“The Chris Carter effect” obviously has not stopped the fans—one need only check the fan reaction to the short previews of the revival—but there is definitely an underlying animosity between the fans and Chris Carter, which existed long before he split up Mulder and Scully. For that, we can see two reasons. For one, there is the overly complicated, incredibly convoluted “government conspiracy plot” that made much of the mythos of The X-Files seem to keep building and building with little to no payoff. In fact, most of the answers given along this plotline only served to raise more questions. In the name of a “plot twist” they would sometimes straight-up contradict earlier revelations  so the viewers’ whiplash would prevent them from questioning the narrative gaslighting. While the theme of a government conspiracy plot is intriguing, Carter’s execution of it turned a potentially poignant and relevant discussion into an inconsistent mess. Secondly, Carter seems morally contracted to hold out on any resolution of that aforementioned will-they-won’t-they tension between the two main leads, making sure as little actual finality as possible is achieved canonically. This is an uncreative trend Carter has continued to push into the revival with his decision to break up the two, for reasons that likely revolve around a need to add tension. As noted previously, plenty of other shows prove that a plot can continue to move and develop with the main couple together and advancing through life in a positive romantic relationship. Just because Carter can’t write it doesn’t mean it’s impossible.

What’s really interesting about Carter’s clumsy destruction of a relationship he (perhaps accidentally) did a great job building is how absolutely no one seems to agree with him about it. Both the actors involved and the fans themselves have decided that certain romantic milestones between Mulder and Scully must have occurred at some point off-screen, because Carter refuses to give them the simple moments they deserve. If anything, Carter is a perfect example of why readers, viewers, and media consumers should not worry about the intent of the author, because it is the actual, created effect of a work that portrays its real truth.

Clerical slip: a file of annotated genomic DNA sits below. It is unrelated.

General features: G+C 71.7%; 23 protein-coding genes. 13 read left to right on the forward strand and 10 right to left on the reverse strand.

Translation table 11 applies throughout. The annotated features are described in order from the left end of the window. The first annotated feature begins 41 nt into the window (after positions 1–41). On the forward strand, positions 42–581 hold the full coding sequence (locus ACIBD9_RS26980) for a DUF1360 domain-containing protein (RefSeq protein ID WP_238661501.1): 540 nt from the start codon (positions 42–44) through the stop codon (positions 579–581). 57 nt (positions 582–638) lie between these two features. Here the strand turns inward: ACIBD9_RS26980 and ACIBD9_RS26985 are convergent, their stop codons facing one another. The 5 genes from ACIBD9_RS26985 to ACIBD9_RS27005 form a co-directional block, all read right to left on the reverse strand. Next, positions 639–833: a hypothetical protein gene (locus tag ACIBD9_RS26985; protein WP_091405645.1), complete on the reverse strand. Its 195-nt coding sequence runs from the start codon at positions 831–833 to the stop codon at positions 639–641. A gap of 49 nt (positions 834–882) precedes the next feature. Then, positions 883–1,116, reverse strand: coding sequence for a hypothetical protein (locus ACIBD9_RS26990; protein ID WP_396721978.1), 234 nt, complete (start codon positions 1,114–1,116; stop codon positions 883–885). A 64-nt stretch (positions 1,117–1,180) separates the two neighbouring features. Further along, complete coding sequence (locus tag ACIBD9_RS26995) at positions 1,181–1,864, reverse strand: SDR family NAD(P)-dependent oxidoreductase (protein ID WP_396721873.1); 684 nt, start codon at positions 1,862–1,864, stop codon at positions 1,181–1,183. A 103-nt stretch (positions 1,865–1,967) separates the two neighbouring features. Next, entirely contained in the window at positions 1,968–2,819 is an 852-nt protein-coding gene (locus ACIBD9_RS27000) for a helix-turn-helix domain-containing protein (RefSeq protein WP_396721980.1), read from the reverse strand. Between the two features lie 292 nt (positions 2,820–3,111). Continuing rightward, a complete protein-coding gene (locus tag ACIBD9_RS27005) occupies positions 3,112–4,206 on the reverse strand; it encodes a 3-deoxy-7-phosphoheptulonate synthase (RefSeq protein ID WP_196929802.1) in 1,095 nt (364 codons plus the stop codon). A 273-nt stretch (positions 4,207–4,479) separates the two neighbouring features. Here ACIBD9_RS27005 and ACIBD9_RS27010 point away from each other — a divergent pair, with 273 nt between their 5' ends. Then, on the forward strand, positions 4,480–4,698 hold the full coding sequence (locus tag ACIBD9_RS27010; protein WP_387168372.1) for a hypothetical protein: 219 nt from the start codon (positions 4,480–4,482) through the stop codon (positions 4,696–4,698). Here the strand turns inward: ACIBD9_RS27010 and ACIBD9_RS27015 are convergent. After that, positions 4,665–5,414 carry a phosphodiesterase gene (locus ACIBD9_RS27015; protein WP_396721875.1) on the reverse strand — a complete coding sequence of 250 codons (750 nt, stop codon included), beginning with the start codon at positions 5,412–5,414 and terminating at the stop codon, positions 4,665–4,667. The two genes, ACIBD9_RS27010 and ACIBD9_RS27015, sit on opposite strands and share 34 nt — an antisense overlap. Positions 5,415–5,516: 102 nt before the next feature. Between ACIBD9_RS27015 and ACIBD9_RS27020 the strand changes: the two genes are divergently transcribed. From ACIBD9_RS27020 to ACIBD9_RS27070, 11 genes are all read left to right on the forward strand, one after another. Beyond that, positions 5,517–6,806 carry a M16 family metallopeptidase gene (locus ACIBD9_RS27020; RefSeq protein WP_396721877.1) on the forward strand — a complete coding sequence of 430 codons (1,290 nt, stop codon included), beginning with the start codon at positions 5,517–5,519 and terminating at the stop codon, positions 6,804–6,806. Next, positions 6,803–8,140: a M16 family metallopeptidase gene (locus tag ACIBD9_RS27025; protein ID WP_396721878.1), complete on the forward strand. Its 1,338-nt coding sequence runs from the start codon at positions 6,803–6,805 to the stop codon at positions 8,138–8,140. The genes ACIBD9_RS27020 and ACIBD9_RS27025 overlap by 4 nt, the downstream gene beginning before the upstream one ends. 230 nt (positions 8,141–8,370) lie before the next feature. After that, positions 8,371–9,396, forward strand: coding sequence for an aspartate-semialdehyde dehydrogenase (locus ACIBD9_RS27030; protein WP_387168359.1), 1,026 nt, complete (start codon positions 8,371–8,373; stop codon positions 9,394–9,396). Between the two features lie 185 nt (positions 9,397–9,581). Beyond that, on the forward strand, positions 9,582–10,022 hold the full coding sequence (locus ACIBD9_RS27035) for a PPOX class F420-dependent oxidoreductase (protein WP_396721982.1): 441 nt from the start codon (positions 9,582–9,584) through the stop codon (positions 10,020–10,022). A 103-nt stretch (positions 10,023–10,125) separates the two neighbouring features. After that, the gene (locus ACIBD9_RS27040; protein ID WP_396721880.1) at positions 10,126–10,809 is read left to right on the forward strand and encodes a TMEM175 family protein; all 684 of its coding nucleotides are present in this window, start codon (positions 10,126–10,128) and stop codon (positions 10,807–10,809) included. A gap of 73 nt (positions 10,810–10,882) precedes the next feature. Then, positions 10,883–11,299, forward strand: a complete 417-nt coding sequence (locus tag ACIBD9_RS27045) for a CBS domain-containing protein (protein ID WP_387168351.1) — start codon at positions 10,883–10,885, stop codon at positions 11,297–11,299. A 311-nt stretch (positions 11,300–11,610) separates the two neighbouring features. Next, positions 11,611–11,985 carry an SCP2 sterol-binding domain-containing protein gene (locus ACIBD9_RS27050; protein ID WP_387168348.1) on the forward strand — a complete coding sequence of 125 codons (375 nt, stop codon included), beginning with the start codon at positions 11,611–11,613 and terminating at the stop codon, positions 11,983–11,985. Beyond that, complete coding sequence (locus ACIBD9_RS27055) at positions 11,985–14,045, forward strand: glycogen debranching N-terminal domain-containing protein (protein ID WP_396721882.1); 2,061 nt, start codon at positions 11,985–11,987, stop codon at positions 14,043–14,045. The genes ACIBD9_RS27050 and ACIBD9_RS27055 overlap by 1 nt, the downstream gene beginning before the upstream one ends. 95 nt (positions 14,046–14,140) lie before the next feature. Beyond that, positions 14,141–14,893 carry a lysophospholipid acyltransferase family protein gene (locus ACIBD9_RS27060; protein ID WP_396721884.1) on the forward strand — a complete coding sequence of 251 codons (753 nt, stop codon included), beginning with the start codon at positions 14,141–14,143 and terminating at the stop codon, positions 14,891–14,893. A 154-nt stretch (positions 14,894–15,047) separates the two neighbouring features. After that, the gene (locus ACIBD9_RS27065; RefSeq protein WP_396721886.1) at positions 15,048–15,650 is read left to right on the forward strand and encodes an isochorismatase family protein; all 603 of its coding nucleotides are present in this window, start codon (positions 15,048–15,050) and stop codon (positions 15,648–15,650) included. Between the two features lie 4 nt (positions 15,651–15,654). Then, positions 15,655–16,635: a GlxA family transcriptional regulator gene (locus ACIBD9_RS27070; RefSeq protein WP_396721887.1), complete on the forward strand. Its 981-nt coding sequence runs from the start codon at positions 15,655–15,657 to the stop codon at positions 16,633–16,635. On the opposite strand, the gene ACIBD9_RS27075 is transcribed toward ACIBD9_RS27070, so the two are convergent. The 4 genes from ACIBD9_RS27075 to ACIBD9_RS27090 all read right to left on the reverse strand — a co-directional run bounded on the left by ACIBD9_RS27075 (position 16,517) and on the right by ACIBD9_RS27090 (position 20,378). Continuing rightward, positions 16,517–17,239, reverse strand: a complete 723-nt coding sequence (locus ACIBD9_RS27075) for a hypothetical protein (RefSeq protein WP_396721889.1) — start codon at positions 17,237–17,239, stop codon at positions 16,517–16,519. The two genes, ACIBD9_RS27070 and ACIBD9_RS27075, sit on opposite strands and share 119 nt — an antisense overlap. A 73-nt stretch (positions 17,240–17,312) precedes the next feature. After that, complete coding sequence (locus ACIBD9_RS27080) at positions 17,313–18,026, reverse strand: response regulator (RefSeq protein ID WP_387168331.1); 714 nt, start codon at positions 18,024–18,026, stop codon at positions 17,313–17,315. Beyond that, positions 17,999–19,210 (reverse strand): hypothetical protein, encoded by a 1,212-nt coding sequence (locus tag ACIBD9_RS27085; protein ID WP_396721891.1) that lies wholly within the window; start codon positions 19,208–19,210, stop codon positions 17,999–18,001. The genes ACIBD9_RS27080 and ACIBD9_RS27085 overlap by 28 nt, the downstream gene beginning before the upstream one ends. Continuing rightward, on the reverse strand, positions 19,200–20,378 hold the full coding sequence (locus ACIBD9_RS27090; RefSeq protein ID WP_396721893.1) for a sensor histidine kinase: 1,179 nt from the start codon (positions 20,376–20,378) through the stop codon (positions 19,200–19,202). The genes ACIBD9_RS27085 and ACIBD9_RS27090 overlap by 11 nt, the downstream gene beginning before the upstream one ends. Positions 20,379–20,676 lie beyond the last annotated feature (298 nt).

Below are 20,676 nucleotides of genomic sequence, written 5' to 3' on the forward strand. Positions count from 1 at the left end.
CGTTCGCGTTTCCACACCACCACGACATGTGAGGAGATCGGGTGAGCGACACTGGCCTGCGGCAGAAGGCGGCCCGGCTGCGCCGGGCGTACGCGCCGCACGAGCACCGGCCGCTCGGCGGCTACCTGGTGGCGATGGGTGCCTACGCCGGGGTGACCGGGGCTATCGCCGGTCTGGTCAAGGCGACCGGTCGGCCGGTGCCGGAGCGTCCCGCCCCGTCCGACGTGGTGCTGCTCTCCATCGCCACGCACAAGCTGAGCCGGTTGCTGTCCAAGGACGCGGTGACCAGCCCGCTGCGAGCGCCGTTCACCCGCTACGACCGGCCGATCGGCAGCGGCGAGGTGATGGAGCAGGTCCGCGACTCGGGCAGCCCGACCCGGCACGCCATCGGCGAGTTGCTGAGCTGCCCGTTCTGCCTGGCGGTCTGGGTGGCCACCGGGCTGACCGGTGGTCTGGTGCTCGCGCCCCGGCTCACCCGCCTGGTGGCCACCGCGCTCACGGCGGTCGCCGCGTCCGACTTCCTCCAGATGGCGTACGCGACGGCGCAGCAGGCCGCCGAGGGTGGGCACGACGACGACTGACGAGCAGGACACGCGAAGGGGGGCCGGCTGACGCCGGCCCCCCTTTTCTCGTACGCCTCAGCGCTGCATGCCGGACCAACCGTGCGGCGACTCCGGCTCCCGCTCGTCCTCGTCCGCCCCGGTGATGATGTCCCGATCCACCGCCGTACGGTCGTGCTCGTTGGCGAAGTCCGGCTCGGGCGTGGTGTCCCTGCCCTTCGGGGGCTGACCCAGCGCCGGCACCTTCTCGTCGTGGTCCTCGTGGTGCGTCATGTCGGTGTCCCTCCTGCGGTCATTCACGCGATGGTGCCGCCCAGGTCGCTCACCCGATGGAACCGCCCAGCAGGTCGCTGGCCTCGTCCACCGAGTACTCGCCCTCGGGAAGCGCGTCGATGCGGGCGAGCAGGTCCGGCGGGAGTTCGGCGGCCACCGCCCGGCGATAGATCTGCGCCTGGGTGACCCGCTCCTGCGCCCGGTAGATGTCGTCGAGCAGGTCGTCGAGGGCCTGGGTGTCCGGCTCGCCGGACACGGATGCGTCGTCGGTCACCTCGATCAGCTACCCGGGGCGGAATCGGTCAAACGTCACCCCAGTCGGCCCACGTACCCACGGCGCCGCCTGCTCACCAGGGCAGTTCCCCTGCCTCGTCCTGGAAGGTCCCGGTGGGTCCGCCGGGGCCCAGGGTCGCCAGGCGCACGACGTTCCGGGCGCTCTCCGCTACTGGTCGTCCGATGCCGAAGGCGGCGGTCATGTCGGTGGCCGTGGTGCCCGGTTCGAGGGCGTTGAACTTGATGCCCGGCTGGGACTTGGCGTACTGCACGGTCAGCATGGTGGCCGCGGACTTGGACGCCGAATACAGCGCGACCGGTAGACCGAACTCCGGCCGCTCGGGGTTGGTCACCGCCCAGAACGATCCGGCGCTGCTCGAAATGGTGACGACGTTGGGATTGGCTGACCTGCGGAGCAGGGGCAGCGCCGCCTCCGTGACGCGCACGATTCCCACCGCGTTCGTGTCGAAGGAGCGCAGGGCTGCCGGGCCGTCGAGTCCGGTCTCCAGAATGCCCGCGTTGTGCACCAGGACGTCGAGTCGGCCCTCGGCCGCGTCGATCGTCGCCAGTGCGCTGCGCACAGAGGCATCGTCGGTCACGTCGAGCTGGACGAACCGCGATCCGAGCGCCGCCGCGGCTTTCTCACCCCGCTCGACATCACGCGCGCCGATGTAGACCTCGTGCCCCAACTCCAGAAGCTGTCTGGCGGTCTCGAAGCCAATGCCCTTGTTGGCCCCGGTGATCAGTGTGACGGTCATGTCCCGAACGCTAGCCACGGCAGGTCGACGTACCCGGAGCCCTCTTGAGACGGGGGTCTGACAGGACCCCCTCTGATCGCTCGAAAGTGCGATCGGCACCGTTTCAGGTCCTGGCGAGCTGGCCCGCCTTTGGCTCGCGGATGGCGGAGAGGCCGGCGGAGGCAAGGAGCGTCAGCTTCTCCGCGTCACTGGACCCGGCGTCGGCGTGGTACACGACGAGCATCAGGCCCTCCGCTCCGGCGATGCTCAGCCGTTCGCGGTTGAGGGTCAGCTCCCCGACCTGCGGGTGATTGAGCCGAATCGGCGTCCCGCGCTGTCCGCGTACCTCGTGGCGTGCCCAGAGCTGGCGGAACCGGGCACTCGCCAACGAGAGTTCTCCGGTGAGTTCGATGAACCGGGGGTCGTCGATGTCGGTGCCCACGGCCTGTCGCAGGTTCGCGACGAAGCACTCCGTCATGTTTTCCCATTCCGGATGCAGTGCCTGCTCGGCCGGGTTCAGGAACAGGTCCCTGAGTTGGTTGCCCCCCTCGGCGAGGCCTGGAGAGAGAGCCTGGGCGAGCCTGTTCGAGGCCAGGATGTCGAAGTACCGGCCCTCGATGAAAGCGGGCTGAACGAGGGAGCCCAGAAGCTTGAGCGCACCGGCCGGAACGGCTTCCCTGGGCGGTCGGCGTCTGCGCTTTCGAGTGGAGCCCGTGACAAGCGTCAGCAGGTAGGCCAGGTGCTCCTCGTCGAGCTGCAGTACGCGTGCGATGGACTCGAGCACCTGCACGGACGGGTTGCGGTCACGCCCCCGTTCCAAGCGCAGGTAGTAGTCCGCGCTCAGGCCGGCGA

Take the New York Comic Con X-Files interviews from pinnacle of journalism, BuzzFeed. When asked to guess when Mulder and Scully first fell in love, Carter answered that he “didn’t believe it was love at first sight.”

“He accused her of being sent to spy on him, so I don’t think he fell for her exactly at that [first] moment,” Carter said. “I think he fell in love with her through the course of the beginning of the show.”

Unsurprisingly, the other interviewees disagreed. Kumail Nanjiani, a comedian and X-Files super fan who will be featured in the revival, said with certainty, “Their chemistry in the first scene is so undeniable. It’s a love affair from the beginning.”

Actor Mitch Pileggi, who plays FBI Assistant Director Skinner on the show, had a similar answer, saying simply, “The first time he looked into that face.”

It’s not that it’s impossible to have a harmonious relationship between creators and fan bases—the weird, if family-like, atmosphere achieved between the Hannibal fans and production team is a testament to that. It’s that The X-Files has felt for so long to be the actors (and, by extension, their characters) versus Chris Carter. The chemistry between Mulder and Scully—with more credit to actors Duchovny and Anderson than to Carter—has always been the main driving force for what makes the show work. Their genuine relationship, whether it be as friends or as a couple, has consistently pulled the ridiculous alien, conspiracy, and urban legend plots into a sphere of tolerability, so it seems foolish for Carter to fiddle with the one thing that keeps viewers and fans hooked—especially after he built it up for years with little reward. Because let’s face it: if you’ve ever watched an episode of the show, you know that as fun as a monster mystery episode is to watch, it’s not Sasquatch that has us glued to the screen. It’s how Mulder and Scully deal with Sasquatch.

Heading into 2016 and the return of The X-Files, we must remember that no matter what goes down, whether the two are married, divorced, or ultimately end up separated, it’s all going to be okay.

And whatever happens, remember, there is always fan fiction.